At WOBB, we even went as far of building our own 9 core values that are specific and actionable to give the team clear guidelines on what is expected behaviour. We obsess about these values, and it’s what drives a lot of our business decisions.
WOBB’s Wall of Values is situated in the middle of the office and takes up an entire wall, as a clear visible reminder to the team about expected behaviour in the company.
5) You should pay more attention to your star players, not less
A common mistake I find many leaders make is that they tend to leave their best people alone, get out of their way. In their mind, if they have a star player that has earned their trust, they should leave their star alone. That’s called “empowerment”.
These leaders then tend to focus their time and energy on their weakest players in their team, which they believe needs “fixing”.
I believe that’s not a great strategy. Because not only will you find that spending time with your weak players doesn’t guarantee they will perform better, you will also soon discover that your star players will also start to get demotivated.
Your star players will soon feel that they are no longer growing in their role, or no longer getting a lot of recognition for their achievements. After all, they are star players, they are always expected to perform and deliver, and over time, it just becomes “normal” and no longer celebrated.
They are no longer coached, because how do you coach someone that is already at the top of their game? And this adds on to your star players feeling stagnated.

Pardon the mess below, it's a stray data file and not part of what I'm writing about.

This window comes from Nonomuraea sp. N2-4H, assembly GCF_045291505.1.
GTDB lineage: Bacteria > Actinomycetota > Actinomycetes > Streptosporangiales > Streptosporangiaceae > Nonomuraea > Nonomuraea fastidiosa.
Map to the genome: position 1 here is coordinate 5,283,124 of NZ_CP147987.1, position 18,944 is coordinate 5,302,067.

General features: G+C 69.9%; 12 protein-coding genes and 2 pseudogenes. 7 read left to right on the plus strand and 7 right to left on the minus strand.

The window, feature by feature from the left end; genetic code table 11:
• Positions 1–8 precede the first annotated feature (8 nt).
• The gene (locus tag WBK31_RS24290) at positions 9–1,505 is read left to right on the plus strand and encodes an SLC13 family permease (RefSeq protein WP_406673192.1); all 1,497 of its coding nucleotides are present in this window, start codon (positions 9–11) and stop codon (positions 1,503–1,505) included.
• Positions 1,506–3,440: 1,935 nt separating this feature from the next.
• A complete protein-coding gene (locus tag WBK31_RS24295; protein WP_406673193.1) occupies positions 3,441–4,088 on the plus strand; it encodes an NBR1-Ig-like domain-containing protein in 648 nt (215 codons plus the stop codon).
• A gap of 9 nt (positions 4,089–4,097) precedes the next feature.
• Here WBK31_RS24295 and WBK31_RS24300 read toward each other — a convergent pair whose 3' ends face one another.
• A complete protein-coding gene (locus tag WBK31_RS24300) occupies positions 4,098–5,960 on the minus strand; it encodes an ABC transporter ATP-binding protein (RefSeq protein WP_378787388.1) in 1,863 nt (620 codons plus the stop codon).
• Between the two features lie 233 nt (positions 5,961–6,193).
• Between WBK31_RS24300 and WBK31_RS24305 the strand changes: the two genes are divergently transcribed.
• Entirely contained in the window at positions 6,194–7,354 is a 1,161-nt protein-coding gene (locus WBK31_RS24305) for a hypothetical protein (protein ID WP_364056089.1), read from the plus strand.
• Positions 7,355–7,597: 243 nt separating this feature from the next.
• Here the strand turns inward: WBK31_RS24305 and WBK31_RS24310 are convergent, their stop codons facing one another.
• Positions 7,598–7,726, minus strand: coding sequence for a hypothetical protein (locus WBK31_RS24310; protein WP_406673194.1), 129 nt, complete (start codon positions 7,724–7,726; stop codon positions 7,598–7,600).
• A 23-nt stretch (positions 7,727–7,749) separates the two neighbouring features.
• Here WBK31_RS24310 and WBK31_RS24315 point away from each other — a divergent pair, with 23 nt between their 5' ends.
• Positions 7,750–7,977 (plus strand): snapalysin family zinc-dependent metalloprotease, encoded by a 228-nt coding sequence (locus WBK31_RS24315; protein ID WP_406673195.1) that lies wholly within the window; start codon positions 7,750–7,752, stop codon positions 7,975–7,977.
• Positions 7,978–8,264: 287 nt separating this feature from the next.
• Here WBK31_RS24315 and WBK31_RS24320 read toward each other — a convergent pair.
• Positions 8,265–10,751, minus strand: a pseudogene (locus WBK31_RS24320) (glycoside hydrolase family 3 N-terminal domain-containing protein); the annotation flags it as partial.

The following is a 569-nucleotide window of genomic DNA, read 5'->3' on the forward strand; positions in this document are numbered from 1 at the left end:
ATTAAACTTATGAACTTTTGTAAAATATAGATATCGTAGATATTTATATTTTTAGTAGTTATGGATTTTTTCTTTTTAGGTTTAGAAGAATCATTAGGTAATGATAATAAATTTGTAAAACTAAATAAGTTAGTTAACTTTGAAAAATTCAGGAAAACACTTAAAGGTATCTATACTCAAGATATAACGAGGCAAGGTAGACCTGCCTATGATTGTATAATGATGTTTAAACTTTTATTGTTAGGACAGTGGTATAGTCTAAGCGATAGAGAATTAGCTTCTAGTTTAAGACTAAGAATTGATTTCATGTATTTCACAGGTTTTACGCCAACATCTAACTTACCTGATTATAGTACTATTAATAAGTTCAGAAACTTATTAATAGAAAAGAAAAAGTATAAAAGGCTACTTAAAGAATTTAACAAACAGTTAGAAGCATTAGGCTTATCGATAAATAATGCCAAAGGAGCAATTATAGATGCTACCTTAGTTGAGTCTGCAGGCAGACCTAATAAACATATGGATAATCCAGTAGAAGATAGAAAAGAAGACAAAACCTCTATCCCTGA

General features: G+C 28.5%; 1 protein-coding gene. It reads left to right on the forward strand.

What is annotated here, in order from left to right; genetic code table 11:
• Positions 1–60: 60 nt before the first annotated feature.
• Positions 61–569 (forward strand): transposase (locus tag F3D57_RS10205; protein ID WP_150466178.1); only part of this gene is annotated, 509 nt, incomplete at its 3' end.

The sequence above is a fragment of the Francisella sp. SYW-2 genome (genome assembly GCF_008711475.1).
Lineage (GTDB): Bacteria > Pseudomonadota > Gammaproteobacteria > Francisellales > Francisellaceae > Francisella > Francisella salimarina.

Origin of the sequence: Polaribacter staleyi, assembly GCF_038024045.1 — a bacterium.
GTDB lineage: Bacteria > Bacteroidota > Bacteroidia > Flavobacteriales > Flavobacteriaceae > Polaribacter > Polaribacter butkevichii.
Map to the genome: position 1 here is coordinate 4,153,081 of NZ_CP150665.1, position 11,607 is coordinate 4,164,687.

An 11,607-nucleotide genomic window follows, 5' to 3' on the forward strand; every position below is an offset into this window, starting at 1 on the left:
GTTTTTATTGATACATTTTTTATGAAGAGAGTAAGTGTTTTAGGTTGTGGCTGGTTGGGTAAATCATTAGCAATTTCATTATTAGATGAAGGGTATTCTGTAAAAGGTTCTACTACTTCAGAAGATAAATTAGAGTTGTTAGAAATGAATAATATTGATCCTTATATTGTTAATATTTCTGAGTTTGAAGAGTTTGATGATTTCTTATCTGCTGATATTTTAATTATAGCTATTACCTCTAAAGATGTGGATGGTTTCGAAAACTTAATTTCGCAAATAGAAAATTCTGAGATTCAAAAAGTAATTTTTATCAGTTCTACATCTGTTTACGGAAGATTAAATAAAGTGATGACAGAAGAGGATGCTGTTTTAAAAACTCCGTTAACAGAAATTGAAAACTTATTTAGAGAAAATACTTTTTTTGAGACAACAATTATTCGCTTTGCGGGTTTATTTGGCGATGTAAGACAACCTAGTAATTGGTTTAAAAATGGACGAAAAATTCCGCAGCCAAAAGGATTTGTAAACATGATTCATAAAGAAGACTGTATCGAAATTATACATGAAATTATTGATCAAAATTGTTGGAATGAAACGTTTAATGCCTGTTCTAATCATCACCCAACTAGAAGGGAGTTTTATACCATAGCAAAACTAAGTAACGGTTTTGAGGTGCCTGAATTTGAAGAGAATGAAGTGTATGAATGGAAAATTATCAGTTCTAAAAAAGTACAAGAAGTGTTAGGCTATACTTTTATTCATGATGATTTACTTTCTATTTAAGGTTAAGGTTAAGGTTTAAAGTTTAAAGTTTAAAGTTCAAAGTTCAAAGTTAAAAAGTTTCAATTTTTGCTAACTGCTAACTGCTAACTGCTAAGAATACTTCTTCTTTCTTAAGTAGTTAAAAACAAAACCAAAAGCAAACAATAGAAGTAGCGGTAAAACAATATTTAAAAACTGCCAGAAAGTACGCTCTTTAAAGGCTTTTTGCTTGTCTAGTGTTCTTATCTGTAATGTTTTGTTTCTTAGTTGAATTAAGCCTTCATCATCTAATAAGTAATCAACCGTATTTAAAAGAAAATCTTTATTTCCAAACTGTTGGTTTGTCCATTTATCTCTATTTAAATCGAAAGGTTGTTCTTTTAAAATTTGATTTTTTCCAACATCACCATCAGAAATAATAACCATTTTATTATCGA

I’ve always believed that a better strategy would be to focus your time and energy on your star players instead. These are your best people. They are the most engaged. They have high will. They want to keep growing and they care deeply about their performance and your business.
Give them recognition for their achievements, no matter how many times they keep hitting their goals (that’s a good thing right? Celebrate!). Spend time strategising with them, supporting them, working on making them better.
Paying attention to them is not about you not empowering or trusting them. In fact, very often, high achievers want attention, because that’s what drives them, and it’s a mistake to stop doing that.
And how about coaching? How do you coach someone that is already a star? The real question is – why are you making it so easy for them? They are your star players! Give them bigger tasks, challenge them to do more. Make them uncomfortable.
That is your opportunity to coach them so they keep growing and pushing boundaries. Celebrate whenever they raise their standards. And support them when they need help.
And other people in the company will look to them as examples of how to excel in the company.
In short, investing your time building your best people is a much better long term strategy that will produce a high performance team.
I’ve attended so many HR events where HR leaders talk about the importance of building a great employer brand, treating your employees right, and about investing in attracting Gen Y. At the end of the event, everyone feels so inspired, people are patting each others’ backs, telling them what great ideas they have, and what an amazing job they are doing.
And then these HR folks go back to the office to share some of these ideas with their CEO and guess what? Their CEO doesn’t care.
To their CEO, all this sounds like HR fluff. “Just try to hire the right person with the least costs”. That’s all the CEO cares about.
So while it’s great we are talking about these things at HR events, it’s important to realise that we don’t want to be in this little bubble that we have created for ourselves, talking about the importance of a good employer brand, when their CEOs are not even listening.